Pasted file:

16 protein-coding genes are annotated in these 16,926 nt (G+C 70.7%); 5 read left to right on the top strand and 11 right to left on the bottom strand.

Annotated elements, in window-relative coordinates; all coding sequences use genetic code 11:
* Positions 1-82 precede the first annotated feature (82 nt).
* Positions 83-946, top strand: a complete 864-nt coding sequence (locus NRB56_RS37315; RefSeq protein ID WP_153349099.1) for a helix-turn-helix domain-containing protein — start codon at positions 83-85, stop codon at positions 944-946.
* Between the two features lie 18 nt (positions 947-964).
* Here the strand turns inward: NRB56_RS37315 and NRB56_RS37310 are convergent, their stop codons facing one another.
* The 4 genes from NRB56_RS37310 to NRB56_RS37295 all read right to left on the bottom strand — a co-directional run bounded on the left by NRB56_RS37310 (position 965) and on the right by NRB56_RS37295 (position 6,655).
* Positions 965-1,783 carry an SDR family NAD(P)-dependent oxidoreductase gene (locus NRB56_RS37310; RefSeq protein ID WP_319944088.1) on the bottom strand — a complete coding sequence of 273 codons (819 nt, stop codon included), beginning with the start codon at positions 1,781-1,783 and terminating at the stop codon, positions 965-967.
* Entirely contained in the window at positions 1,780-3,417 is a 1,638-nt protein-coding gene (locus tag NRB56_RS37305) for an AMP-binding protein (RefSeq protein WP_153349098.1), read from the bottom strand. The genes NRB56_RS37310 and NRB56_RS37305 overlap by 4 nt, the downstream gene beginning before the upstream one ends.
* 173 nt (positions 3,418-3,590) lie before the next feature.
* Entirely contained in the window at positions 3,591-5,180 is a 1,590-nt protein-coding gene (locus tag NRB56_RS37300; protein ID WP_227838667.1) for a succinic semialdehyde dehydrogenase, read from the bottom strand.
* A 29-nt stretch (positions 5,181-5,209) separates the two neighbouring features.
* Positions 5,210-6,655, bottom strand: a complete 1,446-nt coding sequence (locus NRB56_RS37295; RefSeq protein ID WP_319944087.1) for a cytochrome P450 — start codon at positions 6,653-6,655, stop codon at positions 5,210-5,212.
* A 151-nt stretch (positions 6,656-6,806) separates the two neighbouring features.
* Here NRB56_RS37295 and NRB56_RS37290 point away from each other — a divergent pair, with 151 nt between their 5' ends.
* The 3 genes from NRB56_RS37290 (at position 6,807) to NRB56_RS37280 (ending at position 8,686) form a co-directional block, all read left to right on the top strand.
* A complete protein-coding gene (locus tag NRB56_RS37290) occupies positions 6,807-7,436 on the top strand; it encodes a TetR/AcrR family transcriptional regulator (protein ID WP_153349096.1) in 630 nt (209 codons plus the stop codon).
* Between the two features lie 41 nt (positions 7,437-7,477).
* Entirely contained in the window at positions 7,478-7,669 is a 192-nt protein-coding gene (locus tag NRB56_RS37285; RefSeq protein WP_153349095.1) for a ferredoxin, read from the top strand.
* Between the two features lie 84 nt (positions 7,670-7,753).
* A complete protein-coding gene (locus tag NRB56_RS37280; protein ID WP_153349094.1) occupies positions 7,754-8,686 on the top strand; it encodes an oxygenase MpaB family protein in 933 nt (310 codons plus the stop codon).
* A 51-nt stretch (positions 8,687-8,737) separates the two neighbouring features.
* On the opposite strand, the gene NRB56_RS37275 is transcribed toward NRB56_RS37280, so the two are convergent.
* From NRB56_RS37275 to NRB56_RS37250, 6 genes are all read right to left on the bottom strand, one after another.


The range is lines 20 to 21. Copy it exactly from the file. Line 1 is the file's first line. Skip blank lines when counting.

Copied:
* Between the two features lie 84 nt (positions 7,670-7,753).
* A complete protein-coding gene (locus tag NRB56_RS37280; protein ID WP_153349094.1) occupies positions 7,754-8,686 on the top strand; it encodes an oxygenase MpaB family protein in 933 nt (310 codons plus the stop codon).